(Above: Kindergartener attends our zoom art class, September 2020.)
When the elementary school I teach in went into lockdown last March, I feared that I wouldn’t be able to teach any more art lessons to the kids for the rest of the year. To tell the truth, I was afraid of zoom. I feared I lacked the charisma or class-management skills to keep the kids entertained on video. Also, when I taught art in person, I always brought the supplies. Would the kids have any coloring materials at home? Many of our parents were affected by Covid layoffs, so asking them to purchase a luxury item like paint was out of the question.
Though I was terrified the kids would all wander out of the camera from sheer boredom, I decided I had to be brave and try to make zoom art work. Turns out, I was worried over nothing. Art is marvelously compatible with distance learning! When a child has been sitting in front of a computer in their bedroom for hours, and a person comes on the computer screen saying its time to draw and paint, they are eager to participate! Using one’s hands to make things is a nice way to take a break from more intense video lessons. My goal as the art instructor is to provide a meditative art activity for the primary teacher and the students, so they could return to their regular subjects refreshed.
(Above: Kindergartener attends my zoom art class, September 2020.)
As everyone knows by now, zoom classes have their ups and downs. Any parent of a young elementary school child can tell you the downs: zoom fatigue, loneliness, lack of physical community and difficulty digesting information on a tiny flat plastic surface. I can assure you, reader, that the teachers all long to reach through the computer screen and help the students in person. By happenstance, though, some problems are relieved by zoom classes. First and foremost, there is the magical “mute all” button that works much better than “If you can hear me, clap once!” For students who are easily distracted by other students, a button that produces instant quiet is a nice feature. Another “in person” problem for me as the art teacher was that some kids were very sensitive about other people seeing their art and possibly making fun of it. That fear goes away when they are drawing alone in their room. Lastly, when I taught in person, some kids finished painting quickly and began to get into mischief (i.e. cause complete havoc) while they waited for other kids to finish. On zoom, they can just do something else at home, while the kids who are really into painting can continue undisturbed. I always see myself in the kids who are still painting long after everyone else has finished and run out to recess.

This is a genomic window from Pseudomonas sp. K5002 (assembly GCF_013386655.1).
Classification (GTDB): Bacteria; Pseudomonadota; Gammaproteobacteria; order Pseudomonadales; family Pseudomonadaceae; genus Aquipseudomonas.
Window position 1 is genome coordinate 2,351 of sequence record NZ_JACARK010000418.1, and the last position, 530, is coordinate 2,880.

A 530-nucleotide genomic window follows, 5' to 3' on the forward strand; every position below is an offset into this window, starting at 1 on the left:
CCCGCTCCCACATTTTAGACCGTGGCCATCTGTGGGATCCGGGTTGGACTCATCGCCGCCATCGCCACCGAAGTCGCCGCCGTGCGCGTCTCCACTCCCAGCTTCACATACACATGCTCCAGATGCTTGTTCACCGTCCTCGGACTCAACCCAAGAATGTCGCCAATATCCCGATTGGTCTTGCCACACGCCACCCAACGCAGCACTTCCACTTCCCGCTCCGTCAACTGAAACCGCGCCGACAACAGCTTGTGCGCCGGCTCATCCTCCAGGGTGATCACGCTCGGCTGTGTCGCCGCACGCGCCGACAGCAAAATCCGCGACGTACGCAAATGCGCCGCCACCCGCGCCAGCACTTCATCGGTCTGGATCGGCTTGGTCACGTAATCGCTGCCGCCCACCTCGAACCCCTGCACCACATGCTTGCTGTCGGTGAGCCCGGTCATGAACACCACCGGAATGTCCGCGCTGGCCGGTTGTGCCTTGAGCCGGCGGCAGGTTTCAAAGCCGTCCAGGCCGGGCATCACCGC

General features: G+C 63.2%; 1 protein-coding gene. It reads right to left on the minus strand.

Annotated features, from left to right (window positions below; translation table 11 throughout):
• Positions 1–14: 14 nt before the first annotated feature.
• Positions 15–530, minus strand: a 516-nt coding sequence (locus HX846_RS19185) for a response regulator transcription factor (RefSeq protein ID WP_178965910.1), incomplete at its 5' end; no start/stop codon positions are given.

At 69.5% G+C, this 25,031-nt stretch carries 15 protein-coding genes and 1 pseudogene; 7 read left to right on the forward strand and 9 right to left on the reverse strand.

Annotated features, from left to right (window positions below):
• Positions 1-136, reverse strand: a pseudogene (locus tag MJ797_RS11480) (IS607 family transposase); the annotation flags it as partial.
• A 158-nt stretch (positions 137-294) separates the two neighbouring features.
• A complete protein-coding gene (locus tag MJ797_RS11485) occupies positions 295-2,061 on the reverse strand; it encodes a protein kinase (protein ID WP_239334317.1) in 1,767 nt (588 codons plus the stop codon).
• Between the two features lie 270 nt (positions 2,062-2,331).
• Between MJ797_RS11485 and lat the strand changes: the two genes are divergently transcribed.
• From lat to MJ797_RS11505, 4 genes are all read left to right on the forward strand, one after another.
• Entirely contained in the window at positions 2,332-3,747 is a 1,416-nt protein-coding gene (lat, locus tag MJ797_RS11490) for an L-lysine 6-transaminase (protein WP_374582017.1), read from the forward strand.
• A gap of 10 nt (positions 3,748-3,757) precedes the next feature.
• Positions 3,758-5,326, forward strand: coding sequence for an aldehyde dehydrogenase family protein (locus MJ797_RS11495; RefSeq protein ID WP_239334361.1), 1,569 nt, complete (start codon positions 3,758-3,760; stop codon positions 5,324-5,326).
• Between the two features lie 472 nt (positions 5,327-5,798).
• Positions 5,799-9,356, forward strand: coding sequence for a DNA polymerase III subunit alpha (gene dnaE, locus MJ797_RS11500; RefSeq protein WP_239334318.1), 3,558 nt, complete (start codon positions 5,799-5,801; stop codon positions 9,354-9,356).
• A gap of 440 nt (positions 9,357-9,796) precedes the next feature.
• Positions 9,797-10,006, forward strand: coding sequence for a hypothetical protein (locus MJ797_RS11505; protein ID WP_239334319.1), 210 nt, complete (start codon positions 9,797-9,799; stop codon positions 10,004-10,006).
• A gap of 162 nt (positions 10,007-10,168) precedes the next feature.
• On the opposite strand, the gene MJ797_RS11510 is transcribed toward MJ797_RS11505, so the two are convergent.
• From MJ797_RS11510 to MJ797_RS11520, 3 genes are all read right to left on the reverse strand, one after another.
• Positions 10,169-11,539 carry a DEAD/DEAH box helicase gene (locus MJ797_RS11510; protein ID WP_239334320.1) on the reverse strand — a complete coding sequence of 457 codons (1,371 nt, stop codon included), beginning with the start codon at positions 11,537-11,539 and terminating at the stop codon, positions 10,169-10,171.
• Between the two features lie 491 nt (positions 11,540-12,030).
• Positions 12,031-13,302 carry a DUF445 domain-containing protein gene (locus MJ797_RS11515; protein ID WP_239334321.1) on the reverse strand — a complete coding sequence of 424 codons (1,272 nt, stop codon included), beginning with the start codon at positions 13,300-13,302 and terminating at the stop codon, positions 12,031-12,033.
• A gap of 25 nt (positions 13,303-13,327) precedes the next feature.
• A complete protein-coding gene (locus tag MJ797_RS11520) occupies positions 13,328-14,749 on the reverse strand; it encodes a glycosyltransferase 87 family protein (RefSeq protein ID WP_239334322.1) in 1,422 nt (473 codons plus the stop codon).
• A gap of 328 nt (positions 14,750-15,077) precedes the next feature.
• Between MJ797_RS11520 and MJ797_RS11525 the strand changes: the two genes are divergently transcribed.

I have been incredibly touched by how hard the kids work to follow my guided drawings on zoom. I can tell from their furrowed brows and stuck out tongues that they are working very hard to mimic what I am doing. When we have all worked together on a drawing for twenty minutes and then the kids go super quiet as they begin to paint, that is teaching bliss. I hope that the kids will remember their happy afternoons painting in their room, many years from now, when Covid is a crazy tale that old-timers tell.
(Above: Wonderful 2nd grade painting from zoom class, September 2020.)
Special thanks to the Fairmont Elementary PTA for their incredible support and generosity in paying for supplies and art lessons this school year. xoxo.